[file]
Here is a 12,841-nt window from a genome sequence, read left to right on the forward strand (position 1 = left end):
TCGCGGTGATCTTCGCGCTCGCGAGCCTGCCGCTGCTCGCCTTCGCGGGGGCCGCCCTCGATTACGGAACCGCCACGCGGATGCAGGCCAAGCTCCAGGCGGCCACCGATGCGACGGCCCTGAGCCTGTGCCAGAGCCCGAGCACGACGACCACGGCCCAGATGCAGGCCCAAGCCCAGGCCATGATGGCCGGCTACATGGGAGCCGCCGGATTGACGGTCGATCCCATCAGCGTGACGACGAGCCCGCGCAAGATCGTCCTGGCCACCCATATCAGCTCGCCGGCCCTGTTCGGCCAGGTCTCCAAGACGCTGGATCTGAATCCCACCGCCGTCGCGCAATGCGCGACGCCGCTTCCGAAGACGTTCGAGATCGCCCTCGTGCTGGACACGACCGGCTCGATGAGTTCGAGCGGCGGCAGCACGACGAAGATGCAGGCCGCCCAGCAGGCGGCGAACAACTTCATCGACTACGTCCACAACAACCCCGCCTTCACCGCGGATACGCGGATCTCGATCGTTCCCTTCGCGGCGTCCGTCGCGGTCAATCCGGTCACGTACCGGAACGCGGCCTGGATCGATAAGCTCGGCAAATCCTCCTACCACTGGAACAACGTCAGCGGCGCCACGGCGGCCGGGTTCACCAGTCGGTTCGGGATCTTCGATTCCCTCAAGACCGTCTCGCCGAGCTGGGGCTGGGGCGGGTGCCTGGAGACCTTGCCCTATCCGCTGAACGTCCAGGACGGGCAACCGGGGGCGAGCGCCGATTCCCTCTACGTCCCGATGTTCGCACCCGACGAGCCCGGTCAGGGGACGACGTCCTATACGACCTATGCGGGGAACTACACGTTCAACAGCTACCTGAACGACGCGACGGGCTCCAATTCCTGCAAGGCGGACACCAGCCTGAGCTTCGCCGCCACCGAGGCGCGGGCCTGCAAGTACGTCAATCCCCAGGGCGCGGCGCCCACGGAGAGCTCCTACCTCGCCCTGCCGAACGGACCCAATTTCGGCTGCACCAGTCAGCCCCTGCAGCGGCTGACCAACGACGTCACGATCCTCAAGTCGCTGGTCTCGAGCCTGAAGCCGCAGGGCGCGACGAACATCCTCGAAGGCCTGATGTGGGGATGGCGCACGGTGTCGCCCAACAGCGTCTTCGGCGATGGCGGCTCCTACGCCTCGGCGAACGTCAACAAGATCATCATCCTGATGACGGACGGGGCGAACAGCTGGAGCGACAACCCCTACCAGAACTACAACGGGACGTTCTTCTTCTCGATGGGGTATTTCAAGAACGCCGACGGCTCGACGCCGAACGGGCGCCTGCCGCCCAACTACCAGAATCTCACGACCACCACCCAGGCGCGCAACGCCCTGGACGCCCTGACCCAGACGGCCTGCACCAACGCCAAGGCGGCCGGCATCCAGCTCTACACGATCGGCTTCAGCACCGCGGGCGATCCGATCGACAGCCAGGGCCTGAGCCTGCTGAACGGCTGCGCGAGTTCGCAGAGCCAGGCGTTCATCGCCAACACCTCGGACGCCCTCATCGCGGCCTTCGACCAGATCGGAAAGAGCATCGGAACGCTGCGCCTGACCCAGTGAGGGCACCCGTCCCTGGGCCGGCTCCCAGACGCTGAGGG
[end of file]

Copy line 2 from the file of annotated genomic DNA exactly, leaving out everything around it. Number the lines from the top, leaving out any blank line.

TCGCGGTGATCTTCGCGCTCGCGAGCCTGCCGCTGCTCGCCTTCGCGGGGGCCGCCCTCGATTACGGAACCGCCACGCGGATGCAGGCCAAGCTCCAGGCGGCCACCGATGCGACGGCCCTGAGCCTGTGCCAGAGCCCGAGCACGACGACCACGGCCCAGATGCAGGCCCAAGCCCAGGCCATGATGGCCGGCTACATGGGAGCCGCCGGATTGACGGTCGATCCCATCAGCGTGACGACGAGCCCGCGCAAGATCGTCCTGGCCACCCATATCAGCTCGCCGGCCCTGTTCGGCCAGGTCTCCAAGACGCTGGATCTGAATCCCACCGCCGTCGCGCAATGCGCGACGCCGCTTCCGAAGACGTTCGAGATCGCCCTCGTGCTGGACACGACCGGCTCGATGAGTTCGAGCGGCGGCAGCACGACGAAGATGCAGGCCGCCCAGCAGGCGGCGAACAACTTCATCGACTACGTCCACAACAACCCCGCCTTCACCGCGGATACGCGGATCTCGATCGTTCCCTTCGCGGCGTCCGTCGCGGTCAATCCGGTCACGTACCGGAACGCGGCCTGGATCGATAAGCTCGGCAAATCCTCCTACCACTGGAACAACGTCAGCGGCGCCACGGCGGCCGGGTTCACCAGTCGGTTCGGGATCTTCGATTCCCTCAAGACCGTCTCGCCGAGCTGGGGCTGGGGCGGGTGCCTGGAGACCTTGCCCTATCCGCTGAACGTCCAGGACGGGCAACCGGGGGCGAGCGCCGATTCCCTCTACGTCCCGATGTTCGCACCCGACGAGCCCGGTCAGGGGACGACGTCCTATACGACCTATGCGGGGAACTACACGTTCAACAGCTACCTGAACGACGCGACGGGCTCCAATTCCTGCAAGGCGGACACCAGCCTGAGCTTCGCCGCCACCGAGGCGCGGGCCTGCAAGTACGTCAATCCCCAGGGCGCGGCGCCCACGGAGAGCTCCTACCTCGCCCTGCCGAACGGACCCAATTTCGGCTGCACCAGTCAGCCCCTGCAGCGGCTGACCAACGACGTCACGATCCTCAAGTCGCTGGTCTCGAGCCTGAAGCCGCAGGGCGCGACGAACATCCTCGAAGGCCTGATGTGGGGATGGCGCACGGTGTCGCCCAACAGCGTCTTCGGCGATGGCGGCTCCTACGCCTCGGCGAACGTCAACAAGATCATCATCCTGATGACGGACGGGGCGAACAGCTGGAGCGACAACCCCTACCAGAACTACAACGGGACGTTCTTCTTCTCGATGGGGTATTTCAAGAACGCCGACGGCTCGACGCCGAACGGGCGCCTGCCGCCCAACTACCAGAATCTCACGACCACCACCCAGGCGCGCAACGCCCTGGACGCCCTGACCCAGACGGCCTGCACCAACGCCAAGGCGGCCGGCATCCAGCTCTACACGATCGGCTTCAGCACCGCGGGCGATCCGATCGACAGCCAGGGCCTGAGCCTGCTGAACGGCTGCGCGAGTTCGCAGAGCCAGGCGTTCATCGCCAACACCTCGGACGCCCTCATCGCGGCCTTCGACCAGATCGGAAAGAGCATCGGAACGCTGCGCCTGACCCAGTGAGGGCACCCGTCCCTGGGCCGGCTCCCAGACGCTGAGGG